There’s a reason all of the promos and marketing material for Renfield highlight the seemingly bizarre yet perfect casting of Nicolas Cage as Dracula. Casting him was a genius move, as is the funny conceit of having Dracula’s familiar—the titular R.M. Renfield (Nicholas Hoult)—go to group therapy for toxic codependency. But the trouble is, these elements, good as they are, take up precious little time in the already brisk 93-minute runtime. Would you guess most of the plot has to do with corrupt cops and a drug-trafficking crime family? I wouldn’t, and didn’t. I wish that it did not.

Nicolas Cage as Dracula with Renfield from trailer
Universal Pictures

One of the biggest issues for me when watching any kind of higher-concept studio picture is when I can see evidence of major recuts. It’s part of the reason Black Adam felt so off. Renfield is obscenely brief for all the things it wants to do. It boasts a lot of over-the-top, blood-soaked action, but the comedy and drama fall largely flat due to sheer speed. Three credited editors and the barest of stories.

The story follows Renfield who has, since his master’s last defeat, relocated the vampire prince to New Orleans. He has to provide the reconstituting Dracula with a steady supply of fresh blood. But, after so many years, the killing has gotten to him. He begins to attend a group meeting for people in toxic relationships where he gets advice on how to overcome his own from Mark, the therapist (Brandon Scott Jones). This is not good news for Dracula, of course.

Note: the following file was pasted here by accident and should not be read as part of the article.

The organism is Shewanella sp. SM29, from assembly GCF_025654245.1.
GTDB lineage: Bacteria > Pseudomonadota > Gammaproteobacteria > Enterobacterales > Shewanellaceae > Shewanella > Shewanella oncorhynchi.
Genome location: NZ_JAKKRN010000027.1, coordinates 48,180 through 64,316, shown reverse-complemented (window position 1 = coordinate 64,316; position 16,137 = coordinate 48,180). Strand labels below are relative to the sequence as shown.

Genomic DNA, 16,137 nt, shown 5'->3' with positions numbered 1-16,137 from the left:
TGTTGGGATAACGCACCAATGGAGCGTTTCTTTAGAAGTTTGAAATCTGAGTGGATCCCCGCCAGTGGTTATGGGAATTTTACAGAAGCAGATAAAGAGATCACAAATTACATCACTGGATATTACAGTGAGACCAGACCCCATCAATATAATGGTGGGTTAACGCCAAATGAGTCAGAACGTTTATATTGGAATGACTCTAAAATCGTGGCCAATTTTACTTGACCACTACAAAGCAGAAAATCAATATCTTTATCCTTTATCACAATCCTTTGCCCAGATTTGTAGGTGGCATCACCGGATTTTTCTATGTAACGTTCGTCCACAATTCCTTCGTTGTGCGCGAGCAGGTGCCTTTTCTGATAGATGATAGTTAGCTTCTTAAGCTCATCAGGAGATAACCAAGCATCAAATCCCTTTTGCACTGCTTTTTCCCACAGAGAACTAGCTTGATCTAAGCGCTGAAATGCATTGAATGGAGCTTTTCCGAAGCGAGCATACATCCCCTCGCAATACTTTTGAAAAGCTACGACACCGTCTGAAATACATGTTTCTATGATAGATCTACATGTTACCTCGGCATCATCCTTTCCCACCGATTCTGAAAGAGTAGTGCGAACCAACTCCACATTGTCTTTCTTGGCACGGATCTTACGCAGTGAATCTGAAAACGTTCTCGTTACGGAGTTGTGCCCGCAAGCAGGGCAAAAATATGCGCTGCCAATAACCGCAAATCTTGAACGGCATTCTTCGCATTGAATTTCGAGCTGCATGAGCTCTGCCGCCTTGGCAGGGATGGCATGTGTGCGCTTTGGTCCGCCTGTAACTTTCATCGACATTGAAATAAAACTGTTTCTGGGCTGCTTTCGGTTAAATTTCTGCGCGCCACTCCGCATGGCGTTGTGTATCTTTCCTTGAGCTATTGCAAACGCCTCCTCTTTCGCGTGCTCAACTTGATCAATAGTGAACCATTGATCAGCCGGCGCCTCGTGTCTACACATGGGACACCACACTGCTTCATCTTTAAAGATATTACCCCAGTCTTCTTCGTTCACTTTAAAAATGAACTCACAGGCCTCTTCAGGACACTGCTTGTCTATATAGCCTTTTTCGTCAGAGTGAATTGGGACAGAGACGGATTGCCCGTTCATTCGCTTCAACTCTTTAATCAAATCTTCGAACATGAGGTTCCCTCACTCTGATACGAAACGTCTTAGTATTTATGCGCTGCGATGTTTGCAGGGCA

Universal Pictures

At the same time, a traffic cop named Quincy (Awkwafina) is trying to take down the Lobo crime family after they murdered her hero cop father. Due to the family’s influence in New Orleans, and paying off part of the police, even the inept exploits of brash Teddy Lobo (Ben Schwartz) don’t result in meaningful convictions. Renfield and Quincy intersect as Renfield uses his Dracula powers (which he gets from eating bugs) to help her. The movie has a very murky sense of morality as it pertains to these, also. Killing innocent people is wrong. When he slaughters criminals or corrupt officers? He’s a hero. The movie never contends with the inherent hypocrisy of this.

The plot of this movie is a mess, I have to say. Based on a Robert Kirkman story with a screenplay from longtime Dan Harmon acolyte Ryan Ridley, you’d think the pedigree would be there for at the very least an entertaining movie. And let us not forget, you have Nicolas friggin’ Cage playing Dracula! That alone should have made this great. He is great, and all of the things having to do with Dracula directly are fabulous. The production design, costuming, and makeup are all top notch. Cage delivers a new but totally legitimate take on the character, which is impressive after 101 years in movies.


But beyond Cage (and Jones who got the only two actual laughs out of me), and a fine performance from Hoult, there is just a substandard cops-and-robbers narrative with a nigh-invulnerable superhero-type who tears people’s limbs off after eating a spider or some flies. It’s just so threadbare. What could have been a fun character study, a modern riff on classic Gothic characters, becomes a more lighthearted Morbius.

Many people—and certainly a lot of them were in the screening I attended—are perfectly content just to watch Cage revel in his Dracula fangs, but he’s hardly the main character, and everyone else is irritating or boring. Awkwafina can’t decide if she’s supposed to be funny or stoic. Schwartz is playing Jean-Ralphio without any of the charm. And I don’t care about corrupt cops or supremely annoying criminals. Get out of my Dracula movie!

Universal Pictures

Even the delightfully gruesome set pieces and Cage’s mastery can’t amount to more than a very dumb, not-funny comedy, a not-scary horror movie, and a not-exciting action movie.

Renfield will hit theaters April 14.


Kyle Anderson is the Senior Editor for Nerdist. You can find his film and TV reviews here. Follow him on Instagram and Letterboxd.